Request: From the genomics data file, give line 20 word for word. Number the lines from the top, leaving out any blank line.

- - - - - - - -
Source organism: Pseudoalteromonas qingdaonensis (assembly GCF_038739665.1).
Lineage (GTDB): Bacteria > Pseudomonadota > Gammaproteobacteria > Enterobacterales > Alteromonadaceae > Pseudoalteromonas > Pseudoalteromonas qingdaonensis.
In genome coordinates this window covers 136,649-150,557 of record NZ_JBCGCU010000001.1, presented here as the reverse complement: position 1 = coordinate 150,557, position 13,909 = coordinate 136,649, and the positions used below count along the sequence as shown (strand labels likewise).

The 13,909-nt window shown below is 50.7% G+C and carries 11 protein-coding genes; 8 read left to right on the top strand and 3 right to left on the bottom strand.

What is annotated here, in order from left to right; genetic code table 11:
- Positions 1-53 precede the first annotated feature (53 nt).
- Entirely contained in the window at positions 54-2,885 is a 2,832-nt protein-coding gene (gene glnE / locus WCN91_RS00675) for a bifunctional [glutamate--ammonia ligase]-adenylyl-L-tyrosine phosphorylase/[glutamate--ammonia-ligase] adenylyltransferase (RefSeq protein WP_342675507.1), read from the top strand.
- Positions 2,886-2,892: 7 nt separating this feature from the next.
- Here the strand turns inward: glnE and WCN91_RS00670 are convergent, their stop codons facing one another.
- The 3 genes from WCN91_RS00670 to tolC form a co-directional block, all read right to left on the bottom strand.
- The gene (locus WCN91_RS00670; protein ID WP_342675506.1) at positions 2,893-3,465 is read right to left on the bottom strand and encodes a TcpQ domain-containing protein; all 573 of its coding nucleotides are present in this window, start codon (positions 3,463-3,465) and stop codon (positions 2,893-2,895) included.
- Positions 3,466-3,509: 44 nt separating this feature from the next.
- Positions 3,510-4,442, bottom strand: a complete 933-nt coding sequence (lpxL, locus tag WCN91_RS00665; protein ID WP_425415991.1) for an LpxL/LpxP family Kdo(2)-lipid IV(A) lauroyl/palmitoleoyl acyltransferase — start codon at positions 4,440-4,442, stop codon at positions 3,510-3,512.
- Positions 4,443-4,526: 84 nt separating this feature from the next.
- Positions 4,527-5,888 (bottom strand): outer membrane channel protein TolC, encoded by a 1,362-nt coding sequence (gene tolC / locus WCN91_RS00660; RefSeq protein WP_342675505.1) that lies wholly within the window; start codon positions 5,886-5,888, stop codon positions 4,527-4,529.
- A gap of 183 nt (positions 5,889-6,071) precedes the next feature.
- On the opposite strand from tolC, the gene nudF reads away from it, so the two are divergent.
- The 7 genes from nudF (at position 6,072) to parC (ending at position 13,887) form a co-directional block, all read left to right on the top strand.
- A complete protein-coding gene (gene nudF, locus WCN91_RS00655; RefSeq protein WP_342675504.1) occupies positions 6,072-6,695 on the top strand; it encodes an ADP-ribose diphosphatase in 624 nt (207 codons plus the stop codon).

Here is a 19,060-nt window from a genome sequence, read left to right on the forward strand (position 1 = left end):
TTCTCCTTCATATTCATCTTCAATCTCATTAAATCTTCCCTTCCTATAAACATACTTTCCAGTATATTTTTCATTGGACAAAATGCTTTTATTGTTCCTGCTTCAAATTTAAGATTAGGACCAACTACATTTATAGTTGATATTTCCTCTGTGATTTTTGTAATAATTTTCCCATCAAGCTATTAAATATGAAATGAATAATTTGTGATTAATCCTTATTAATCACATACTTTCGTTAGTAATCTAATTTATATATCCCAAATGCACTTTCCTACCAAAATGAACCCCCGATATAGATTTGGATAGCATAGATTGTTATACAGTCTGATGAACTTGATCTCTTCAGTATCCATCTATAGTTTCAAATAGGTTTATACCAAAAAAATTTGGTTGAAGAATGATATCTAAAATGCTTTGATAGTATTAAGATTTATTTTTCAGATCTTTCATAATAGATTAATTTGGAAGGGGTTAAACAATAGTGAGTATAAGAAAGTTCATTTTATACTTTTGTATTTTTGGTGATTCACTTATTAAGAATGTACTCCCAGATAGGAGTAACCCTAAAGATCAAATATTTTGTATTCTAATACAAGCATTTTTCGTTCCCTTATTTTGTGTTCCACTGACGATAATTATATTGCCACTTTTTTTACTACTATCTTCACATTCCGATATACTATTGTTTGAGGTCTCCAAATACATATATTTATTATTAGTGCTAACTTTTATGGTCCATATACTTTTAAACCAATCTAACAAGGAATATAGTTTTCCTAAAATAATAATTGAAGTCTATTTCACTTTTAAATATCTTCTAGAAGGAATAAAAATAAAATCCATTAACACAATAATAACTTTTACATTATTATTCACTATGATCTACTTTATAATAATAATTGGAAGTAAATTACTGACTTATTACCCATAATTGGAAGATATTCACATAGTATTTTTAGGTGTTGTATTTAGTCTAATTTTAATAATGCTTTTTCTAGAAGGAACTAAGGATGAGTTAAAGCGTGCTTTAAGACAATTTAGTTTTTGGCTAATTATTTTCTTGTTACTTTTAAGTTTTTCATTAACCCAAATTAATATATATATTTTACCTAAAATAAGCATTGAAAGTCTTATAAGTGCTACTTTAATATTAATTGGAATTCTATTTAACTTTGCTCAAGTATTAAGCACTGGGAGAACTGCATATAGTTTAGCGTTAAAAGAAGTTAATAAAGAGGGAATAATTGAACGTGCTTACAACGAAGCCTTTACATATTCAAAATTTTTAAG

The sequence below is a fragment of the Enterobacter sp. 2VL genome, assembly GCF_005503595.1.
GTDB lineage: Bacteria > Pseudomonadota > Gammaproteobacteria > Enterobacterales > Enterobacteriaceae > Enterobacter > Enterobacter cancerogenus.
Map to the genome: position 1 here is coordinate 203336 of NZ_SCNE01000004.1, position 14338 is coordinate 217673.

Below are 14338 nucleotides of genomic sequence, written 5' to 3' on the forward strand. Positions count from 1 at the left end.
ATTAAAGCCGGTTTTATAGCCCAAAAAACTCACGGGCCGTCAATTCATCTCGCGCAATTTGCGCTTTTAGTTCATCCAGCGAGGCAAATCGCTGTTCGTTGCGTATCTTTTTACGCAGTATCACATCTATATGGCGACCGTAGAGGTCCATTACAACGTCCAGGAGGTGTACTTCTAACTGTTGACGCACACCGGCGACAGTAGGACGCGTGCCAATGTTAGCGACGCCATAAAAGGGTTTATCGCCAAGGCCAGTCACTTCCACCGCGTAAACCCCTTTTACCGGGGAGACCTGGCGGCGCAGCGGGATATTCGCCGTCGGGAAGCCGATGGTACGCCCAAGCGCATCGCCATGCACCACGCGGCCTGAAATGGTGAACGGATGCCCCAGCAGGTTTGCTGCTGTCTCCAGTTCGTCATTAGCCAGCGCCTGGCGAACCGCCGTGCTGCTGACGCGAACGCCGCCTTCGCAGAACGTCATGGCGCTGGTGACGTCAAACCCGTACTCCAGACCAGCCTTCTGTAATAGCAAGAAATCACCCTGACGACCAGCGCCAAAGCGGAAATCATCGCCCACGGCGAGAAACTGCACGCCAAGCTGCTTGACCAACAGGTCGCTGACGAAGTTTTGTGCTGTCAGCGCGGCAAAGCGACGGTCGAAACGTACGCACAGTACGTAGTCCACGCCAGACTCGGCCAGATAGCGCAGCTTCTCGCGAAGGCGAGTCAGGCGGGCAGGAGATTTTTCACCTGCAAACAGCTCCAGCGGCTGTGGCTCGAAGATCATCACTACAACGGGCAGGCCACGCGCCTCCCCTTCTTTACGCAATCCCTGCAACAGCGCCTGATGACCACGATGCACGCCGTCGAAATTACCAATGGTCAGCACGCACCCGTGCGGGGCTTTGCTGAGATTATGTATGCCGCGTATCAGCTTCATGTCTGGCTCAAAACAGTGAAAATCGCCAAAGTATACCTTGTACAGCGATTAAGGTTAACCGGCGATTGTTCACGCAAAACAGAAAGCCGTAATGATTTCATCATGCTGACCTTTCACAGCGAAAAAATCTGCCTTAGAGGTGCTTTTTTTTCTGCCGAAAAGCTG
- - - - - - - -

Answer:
Here is a 19,060-nt window from a genome sequence, read left to right on the forward strand (position 1 = left end):